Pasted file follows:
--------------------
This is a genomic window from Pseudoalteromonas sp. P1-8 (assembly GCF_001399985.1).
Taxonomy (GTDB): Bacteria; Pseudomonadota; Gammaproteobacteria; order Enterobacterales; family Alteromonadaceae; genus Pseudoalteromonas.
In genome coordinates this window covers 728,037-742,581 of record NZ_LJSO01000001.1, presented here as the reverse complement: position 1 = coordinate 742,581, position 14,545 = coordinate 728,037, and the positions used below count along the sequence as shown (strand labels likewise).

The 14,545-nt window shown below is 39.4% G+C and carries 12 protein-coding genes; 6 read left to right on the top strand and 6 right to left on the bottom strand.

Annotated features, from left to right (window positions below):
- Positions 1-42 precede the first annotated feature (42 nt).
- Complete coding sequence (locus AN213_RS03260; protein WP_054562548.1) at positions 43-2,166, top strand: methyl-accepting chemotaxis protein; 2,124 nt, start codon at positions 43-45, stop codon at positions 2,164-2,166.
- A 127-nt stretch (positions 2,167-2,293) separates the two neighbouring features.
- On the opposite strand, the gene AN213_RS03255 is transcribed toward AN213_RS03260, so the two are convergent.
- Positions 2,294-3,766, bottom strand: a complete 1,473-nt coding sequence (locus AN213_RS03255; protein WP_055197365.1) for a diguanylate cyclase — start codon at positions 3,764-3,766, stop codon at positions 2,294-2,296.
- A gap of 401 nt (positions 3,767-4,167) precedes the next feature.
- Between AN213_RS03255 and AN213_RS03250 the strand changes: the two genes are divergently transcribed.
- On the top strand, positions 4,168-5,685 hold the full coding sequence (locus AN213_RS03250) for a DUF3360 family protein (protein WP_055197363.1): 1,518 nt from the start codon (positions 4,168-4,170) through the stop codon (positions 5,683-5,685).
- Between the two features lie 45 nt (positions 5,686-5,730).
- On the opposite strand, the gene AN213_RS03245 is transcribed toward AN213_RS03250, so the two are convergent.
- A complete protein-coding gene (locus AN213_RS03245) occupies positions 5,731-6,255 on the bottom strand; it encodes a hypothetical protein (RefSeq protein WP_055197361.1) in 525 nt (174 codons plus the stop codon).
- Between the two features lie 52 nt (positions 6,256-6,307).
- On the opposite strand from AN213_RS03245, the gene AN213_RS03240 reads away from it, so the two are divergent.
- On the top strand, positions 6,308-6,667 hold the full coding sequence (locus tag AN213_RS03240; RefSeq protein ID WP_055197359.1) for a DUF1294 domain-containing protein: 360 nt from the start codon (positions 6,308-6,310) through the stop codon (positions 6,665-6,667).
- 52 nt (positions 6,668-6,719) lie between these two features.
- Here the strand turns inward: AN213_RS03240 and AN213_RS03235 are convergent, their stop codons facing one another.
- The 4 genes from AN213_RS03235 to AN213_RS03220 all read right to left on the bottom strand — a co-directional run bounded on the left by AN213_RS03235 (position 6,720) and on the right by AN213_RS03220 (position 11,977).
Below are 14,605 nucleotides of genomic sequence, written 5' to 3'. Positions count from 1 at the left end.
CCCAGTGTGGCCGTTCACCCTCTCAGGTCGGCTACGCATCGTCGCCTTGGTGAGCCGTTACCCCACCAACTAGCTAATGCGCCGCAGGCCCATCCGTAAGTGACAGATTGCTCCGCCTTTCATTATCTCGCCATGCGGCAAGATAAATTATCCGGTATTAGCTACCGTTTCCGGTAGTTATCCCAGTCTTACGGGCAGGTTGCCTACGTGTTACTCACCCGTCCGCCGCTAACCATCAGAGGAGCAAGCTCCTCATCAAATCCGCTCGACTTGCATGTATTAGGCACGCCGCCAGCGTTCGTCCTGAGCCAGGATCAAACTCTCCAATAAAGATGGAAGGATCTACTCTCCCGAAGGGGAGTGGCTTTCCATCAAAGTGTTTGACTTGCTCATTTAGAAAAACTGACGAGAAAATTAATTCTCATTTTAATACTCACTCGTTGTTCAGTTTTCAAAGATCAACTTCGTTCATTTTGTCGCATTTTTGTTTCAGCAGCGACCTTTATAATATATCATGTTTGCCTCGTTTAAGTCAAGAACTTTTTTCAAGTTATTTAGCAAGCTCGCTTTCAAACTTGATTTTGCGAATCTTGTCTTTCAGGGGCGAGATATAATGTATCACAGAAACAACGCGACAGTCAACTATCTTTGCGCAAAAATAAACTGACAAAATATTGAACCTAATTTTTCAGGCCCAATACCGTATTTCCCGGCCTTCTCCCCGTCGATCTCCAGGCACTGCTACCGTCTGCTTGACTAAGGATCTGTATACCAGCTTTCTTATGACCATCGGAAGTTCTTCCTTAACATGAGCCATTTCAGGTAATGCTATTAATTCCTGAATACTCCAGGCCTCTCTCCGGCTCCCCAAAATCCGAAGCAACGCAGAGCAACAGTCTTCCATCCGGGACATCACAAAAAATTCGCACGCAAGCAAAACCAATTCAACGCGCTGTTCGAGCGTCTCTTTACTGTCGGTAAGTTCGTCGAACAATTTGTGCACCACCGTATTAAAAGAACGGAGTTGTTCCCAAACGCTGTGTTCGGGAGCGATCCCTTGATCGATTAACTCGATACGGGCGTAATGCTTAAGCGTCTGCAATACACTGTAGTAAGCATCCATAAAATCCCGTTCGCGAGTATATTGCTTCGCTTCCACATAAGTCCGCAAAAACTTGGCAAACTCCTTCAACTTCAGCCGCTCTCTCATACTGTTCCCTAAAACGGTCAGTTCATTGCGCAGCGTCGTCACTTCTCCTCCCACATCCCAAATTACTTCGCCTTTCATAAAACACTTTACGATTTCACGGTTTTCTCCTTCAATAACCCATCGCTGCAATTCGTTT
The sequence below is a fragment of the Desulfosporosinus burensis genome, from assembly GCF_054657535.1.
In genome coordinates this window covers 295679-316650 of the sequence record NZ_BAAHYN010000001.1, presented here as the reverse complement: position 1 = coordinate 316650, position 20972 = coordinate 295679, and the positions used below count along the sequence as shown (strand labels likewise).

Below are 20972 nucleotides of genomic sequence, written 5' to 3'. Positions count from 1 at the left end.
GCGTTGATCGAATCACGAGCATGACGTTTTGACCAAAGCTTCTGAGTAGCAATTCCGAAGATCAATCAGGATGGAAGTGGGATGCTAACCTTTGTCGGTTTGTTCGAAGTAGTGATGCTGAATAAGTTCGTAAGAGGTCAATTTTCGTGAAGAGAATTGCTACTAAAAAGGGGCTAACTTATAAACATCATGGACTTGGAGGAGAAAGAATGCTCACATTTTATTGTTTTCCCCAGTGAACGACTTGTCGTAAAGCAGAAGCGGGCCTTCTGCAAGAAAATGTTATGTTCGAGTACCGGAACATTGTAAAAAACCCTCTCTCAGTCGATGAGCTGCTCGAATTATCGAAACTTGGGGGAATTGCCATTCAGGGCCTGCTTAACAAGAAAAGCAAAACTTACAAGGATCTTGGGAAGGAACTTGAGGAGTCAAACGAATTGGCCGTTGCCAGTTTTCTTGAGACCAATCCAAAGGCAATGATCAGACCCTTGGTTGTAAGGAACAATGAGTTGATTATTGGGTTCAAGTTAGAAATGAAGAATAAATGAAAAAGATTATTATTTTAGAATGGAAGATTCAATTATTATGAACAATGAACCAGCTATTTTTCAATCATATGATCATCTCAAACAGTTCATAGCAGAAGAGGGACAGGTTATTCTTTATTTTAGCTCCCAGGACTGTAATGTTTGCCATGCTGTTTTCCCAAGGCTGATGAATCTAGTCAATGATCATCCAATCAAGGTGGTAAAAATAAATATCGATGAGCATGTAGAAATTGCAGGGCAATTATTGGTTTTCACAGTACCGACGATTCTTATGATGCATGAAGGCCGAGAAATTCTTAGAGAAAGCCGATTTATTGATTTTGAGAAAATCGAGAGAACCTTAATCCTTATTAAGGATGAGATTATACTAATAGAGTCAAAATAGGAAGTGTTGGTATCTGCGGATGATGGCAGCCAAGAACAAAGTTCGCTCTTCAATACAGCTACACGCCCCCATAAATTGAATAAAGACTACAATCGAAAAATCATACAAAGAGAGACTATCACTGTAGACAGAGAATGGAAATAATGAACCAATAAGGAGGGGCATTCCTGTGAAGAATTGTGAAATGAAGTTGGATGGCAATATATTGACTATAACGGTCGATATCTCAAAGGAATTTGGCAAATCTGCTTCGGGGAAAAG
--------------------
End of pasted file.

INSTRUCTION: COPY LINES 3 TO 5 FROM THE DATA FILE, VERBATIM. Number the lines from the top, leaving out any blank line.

In genome coordinates this window covers 728,037-742,581 of record NZ_LJSO01000001.1, presented here as the reverse complement: position 1 = coordinate 742,581, position 14,545 = coordinate 728,037, and the positions used below count along the sequence as shown (strand labels likewise).

The 14,545-nt window shown below is 39.4% G+C and carries 12 protein-coding genes; 6 read left to right on the top strand and 6 right to left on the bottom strand.

Annotated features, from left to right (window positions below):